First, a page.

The Box-Office Top Five
#1 "The Dark Knight" ($158.3 million)
#2 "Mamma Mia!" ($27.6 million)
#3 "Hancock" ($14 million)
#4 "Journey to the Center of the Earth" ($11.9 million)
#5 "Hellboy II: The Golden Army" ($10 million)
It's been analyzed more carefully than the stock market, dissected from more angles than the Zapruder film, given more column inches over the years than Willy Mays versus Mickey Mantle or Obama versus Hillary: Just who is the ultimate comic book hero? Let's put a smile on that face -- thanks to "The Dark Knight," we now have our answer.
Christopher Nolan's second Batman film flew on leather wings to rescue the summer movie season, setting at least eight records on its way to hauling $158.3 million over the three-day weekend (bumped up on Monday morning from a previous report of $155.3 million), including biggest-ever midnight opening ($18.5 million, beating the $16.9 million earned by "Revenge of the Sith"), biggest single-day gross in box-office history (Friday's epic $67.85 million), biggest-ever IMAX release (Saturday, reportedly, was at 100 percent capacity in the specialty theaters) and, of course, biggest-ever opening weekend, steamrolling "Spider-Man 3" for the last three records. Roll that in your web and smoke it, Peter Parker.
Equally stunning is the fact that "The Dark Knight" is an impressive artistic achievement as well as a commercial one. Currently, the film sits at the top of the IMDb's user-rating system, ranked as the number one film in history. No joke -- [article id="1590272"]Oscar talk[/article] has also begun to percolate for actor Heath Ledger, whose [article id="1580051"]untimely death[/article] earlier this year came before the world could see what many are calling the greatest portrayal of a villain since Anthony Hopkins played Hannibal Lecter in "The Silence of the Lambs."
Where can the Caped Crusader go from here? Almost certainly down, of course, though with little competition in the coming weeks and positively astronomical word of mouth, "The Dark Knight" should have as good a chance at $400 million as any film in recent memory, and an outside shot at winding up the #2 film in history (it would need $461 million to beat "Star Wars" and wind up behind "Titanic"). But what about creatively? Already, many are saying the film is so good they don't want to see a part three, or they want to see a third film after a hiatus of five or more years. Us? Tell you what, Mr. Nolan, we'll flip a coin for it. Heads you make it, tails you don't. (I should warn you, though, that I borrowed my quarter from Harvey Dent.)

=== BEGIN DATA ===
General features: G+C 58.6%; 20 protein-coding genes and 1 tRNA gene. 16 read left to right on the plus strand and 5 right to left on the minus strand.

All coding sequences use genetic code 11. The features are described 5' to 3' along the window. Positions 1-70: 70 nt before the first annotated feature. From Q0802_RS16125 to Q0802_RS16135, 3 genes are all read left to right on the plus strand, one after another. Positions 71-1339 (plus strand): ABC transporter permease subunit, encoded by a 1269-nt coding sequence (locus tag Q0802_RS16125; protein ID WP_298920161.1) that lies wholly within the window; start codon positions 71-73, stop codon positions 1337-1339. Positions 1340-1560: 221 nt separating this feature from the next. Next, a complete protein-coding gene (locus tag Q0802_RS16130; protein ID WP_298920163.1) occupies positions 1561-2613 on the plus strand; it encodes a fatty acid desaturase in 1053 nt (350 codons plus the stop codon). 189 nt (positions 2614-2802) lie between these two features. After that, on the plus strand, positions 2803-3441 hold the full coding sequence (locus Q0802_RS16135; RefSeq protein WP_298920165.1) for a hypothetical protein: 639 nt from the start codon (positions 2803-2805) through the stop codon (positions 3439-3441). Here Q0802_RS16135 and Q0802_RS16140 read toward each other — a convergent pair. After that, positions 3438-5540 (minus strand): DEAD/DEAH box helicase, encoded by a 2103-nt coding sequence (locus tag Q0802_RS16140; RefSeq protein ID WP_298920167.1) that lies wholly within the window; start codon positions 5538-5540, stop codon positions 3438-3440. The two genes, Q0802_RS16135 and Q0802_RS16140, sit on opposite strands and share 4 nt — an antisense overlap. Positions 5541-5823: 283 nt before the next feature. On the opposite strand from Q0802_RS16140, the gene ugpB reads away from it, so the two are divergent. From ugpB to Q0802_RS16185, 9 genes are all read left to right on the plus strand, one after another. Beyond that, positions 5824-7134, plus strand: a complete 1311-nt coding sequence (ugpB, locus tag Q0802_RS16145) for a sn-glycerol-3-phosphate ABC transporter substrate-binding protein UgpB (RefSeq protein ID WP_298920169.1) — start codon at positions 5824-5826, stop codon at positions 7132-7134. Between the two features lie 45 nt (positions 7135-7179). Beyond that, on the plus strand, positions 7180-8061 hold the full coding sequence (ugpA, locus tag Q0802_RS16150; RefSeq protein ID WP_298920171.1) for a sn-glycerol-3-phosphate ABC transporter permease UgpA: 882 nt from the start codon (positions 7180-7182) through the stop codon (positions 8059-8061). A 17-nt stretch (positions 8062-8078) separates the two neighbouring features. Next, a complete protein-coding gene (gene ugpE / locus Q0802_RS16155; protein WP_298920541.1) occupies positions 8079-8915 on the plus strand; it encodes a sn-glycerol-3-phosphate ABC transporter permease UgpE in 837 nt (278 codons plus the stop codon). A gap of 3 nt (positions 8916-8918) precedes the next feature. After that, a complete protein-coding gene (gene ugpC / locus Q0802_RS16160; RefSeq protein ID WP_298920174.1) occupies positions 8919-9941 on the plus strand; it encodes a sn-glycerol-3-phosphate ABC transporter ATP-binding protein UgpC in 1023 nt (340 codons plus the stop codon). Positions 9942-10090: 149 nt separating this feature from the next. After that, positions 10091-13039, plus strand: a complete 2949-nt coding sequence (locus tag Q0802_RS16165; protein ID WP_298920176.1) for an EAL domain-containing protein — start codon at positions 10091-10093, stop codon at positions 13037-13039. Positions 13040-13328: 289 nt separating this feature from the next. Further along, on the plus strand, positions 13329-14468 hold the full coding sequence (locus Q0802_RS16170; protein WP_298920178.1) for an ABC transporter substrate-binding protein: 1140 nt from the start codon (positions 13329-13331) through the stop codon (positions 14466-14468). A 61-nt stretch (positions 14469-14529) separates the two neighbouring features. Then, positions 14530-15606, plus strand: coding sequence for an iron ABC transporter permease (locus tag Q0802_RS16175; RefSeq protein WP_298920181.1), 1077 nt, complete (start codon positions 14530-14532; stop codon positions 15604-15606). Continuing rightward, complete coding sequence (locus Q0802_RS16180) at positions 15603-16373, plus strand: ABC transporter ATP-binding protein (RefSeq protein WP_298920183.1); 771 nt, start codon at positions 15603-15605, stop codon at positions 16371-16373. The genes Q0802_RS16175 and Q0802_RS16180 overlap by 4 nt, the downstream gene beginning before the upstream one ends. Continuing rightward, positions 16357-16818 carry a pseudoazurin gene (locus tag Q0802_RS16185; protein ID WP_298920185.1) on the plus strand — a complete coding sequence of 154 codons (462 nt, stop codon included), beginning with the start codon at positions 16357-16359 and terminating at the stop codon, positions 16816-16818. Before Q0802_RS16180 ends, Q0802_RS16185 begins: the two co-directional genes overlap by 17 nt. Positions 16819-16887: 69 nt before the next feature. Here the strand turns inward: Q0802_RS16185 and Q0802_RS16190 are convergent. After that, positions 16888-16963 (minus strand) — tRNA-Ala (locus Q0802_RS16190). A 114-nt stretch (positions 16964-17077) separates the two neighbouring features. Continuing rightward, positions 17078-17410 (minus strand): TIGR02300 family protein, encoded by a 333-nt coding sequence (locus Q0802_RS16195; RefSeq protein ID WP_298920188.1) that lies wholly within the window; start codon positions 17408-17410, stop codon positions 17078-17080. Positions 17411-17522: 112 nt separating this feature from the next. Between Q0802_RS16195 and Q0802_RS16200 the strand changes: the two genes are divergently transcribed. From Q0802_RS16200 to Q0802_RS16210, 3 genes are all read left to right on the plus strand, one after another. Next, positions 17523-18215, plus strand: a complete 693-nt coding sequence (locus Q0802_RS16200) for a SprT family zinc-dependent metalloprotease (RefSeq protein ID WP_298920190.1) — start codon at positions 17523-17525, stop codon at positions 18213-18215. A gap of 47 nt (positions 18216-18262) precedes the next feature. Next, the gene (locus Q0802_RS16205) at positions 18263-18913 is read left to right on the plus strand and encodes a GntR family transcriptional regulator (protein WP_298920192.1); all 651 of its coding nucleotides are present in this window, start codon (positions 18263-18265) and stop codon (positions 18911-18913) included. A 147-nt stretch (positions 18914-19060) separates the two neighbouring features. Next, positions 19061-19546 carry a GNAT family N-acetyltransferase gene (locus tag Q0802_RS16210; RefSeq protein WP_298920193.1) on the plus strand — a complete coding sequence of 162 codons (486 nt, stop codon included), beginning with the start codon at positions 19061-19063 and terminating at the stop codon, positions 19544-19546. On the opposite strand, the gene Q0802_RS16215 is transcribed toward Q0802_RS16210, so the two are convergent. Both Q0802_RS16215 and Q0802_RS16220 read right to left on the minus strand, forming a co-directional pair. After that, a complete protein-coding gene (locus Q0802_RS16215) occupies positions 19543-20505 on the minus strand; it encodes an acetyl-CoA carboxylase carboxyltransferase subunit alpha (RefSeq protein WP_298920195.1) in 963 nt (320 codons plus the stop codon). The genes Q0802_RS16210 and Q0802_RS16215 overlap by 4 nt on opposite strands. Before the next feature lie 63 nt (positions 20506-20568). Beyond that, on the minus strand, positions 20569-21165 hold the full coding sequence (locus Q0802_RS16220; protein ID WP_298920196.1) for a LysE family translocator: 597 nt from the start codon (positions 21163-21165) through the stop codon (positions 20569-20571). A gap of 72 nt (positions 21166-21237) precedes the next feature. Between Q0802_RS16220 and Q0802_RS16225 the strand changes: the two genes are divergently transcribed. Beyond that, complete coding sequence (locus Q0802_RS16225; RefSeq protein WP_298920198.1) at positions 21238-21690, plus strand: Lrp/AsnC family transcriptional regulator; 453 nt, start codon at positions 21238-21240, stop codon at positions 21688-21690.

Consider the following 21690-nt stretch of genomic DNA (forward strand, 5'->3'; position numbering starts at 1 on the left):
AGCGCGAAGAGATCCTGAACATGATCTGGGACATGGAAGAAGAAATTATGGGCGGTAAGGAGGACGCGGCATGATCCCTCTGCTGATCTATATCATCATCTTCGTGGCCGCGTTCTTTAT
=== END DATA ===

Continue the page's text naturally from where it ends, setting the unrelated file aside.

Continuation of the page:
Believe it or not, there were other films out this weekend. In second place, "Mamma Mia!" proved that even the Bat needs a little counterprogramming, dancing its way to $27.6 million and a second-place finish. We'll sing to that. "Hancock," meanwhile, came in third with $14 million, bringing it within a week of becoming yet another $200 million vehicle for Will Smith. Rounding out the top five, "Journey to the Center of the Earth" earned $11.9 million in fourth place, while "Hellboy II: The Golden Army" earned $10 million for fifth.
Special note must be made of "Hellboy," unfortunately, which plummeted 71 percent in its second weekend, a staggering drop that goes down as the all-time biggest fall for a movie that made at least $20 million in its opening week. Fret not, Guillermo: What's the one movie we could see eclipsing Batman one day? Your upcoming adaptation of "The Hobbit."
Among other new releases, "Space Chimps" came in seventh with $7.3 million. With "The Dark Knight" leading the way, the top 12 films took in the biggest-ever total gross in box-office history.
"The X-Files: I Want to Believe" parties like it's 1999, with the continuing adventures of Mulder and Scully. Will Ferrell, meanwhile, is back to his old hijinks with John C. Reilly in "Step Brothers." But really, expect a second week of "The Dark Knight" on top.
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